Elements of IB teaching
Teaching any of the subjects as part of the IB Diploma program involves a solid knowledge of the 'core' of the IB, the central philosophy and the over arching aims for IB Diploma students. This is an important part of teaching IB and depends on teachers having time, training and support in understanding the aims and requirements of these various elements. These pages will help teachers to do that.
What are the elements?
The following is a list of considerations for all IB teachers....
- IBLP - The IB Learner Profile
- ToK - Theory of Knowledge
- CAS - Creativity Action Service
- EE - The Extended Essay
- Aims and Objectives for Group 5 subjects
- Approaches to Teaching and Learning
This is a list of attributes that IB students are to aspire to. It is an ambitious list that encourages students to seek progress in becoming effective, able and considerate learners and global citizens. It can be quite a challenge to understand and help students how these ideas apply to studying this course, but they do and we need to help students understand how they do. Follow the link to the IB learner Profile page to learn more about how this can happen in Mathematical Studies Classes.
This is a really wonderful element of the course as I am sure many of you know. I would urge any teachers to find more opportunities to learn about ToK and bring it in to your classrooms. The teaching activities in each of the different syllabus sections are designed to encourage critical thinking in students and each can be used to explore some ToK ideas too. Read the Theory of Knowledge page to learn more about this and follow some links to some specific ideas that could be done with students.
IB Students are required to undertake a number of projects under the headings, creativity, action and service with a general aim of broadening their horizons and experiences and learning about and helping in different areas of society. For us as Mathematics teachers, the aim is to try and see where their CAS activities relate to the aims and objectives of the group 5 subjects. Equally we need to look for ways where the syllabus, aims and objectives offer obvious opportunities for CAS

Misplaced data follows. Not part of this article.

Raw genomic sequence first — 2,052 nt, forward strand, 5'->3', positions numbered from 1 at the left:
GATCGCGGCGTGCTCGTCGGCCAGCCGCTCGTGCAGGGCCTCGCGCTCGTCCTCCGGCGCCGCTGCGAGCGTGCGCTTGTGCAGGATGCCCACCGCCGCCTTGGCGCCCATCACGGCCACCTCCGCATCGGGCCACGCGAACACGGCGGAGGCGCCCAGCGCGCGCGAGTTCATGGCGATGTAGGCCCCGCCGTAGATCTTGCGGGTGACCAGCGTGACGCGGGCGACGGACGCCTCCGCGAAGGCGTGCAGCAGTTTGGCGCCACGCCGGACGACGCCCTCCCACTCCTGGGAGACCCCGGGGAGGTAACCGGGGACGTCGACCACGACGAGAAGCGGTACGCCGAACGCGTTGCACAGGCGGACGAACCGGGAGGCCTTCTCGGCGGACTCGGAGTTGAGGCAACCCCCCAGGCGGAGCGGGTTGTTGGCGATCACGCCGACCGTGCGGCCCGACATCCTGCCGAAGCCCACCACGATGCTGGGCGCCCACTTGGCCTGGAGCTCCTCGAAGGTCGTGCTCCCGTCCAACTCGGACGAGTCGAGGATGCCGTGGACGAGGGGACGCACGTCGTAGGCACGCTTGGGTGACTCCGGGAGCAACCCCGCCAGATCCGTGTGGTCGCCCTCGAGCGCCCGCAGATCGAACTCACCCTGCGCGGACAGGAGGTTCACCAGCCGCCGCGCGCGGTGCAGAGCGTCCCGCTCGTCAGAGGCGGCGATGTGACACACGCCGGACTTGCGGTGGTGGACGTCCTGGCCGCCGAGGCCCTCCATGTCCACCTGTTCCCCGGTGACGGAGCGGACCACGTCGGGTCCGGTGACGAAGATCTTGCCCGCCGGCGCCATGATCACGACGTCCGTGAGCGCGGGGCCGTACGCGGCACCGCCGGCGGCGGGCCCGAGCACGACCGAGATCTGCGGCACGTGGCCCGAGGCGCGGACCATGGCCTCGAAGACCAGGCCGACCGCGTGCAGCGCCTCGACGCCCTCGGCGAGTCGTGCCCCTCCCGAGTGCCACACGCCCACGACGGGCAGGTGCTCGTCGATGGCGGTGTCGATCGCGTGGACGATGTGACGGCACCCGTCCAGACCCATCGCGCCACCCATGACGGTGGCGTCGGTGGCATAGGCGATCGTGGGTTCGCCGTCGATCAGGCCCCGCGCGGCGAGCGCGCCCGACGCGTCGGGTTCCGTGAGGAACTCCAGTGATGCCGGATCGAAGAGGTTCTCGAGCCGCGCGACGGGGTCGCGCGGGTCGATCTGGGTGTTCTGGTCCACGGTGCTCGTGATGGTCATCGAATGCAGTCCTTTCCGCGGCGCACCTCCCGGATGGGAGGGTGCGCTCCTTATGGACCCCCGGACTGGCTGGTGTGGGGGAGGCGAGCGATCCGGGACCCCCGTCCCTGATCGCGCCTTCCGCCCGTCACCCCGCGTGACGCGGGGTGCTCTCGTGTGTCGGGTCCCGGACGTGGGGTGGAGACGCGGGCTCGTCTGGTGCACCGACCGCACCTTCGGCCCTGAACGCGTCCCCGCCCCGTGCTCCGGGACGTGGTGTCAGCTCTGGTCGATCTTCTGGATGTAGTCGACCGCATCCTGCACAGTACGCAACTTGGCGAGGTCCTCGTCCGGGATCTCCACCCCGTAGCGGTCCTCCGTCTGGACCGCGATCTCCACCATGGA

- A number of HL and SL mathematics students might help out in a homework club for younger students
- On a similar theme, Mathematical Studies students for whom Mathematics has been difficult might share the moments and explanations that made significant differences to them with younger students who are struggling.
- Students involved in collecting food for charities might be involved with keeping statistical or financial records associated to that collection. Any charity work might offer similar opportunities.
The extended essay is a research project that students are expected to undertake during the diploma course. It should focus on a particular subject area. For that reason, it is not recommended that students of Mathematical Studies do their extended essays based on Mathematics. There is no rule against it and it has been known, but students will likely struggle to reach the required level of subject content. That said, a number of students will do their essays on topics that require some statistical analysis and it is worth making this link during the study of the statistics units of the course.
I highly recommend the Aims and Objectives for the group 5 subjects are printed and displayed on classroom walls. Like the learner profile their are, quite rightly, very ambitious aims. It is good to be reminded of them regularly and to remind students what we are doing and why.
Approaches to Teaching and Learning
This is one to watch for the future. The IB are introducing mechanisms to help teachers and schools audit the features of good teaching that is being seen in classrooms. This is consistent with the approach used at the Middle Years Program. Details are not finalised and this website will respond to them as they come out.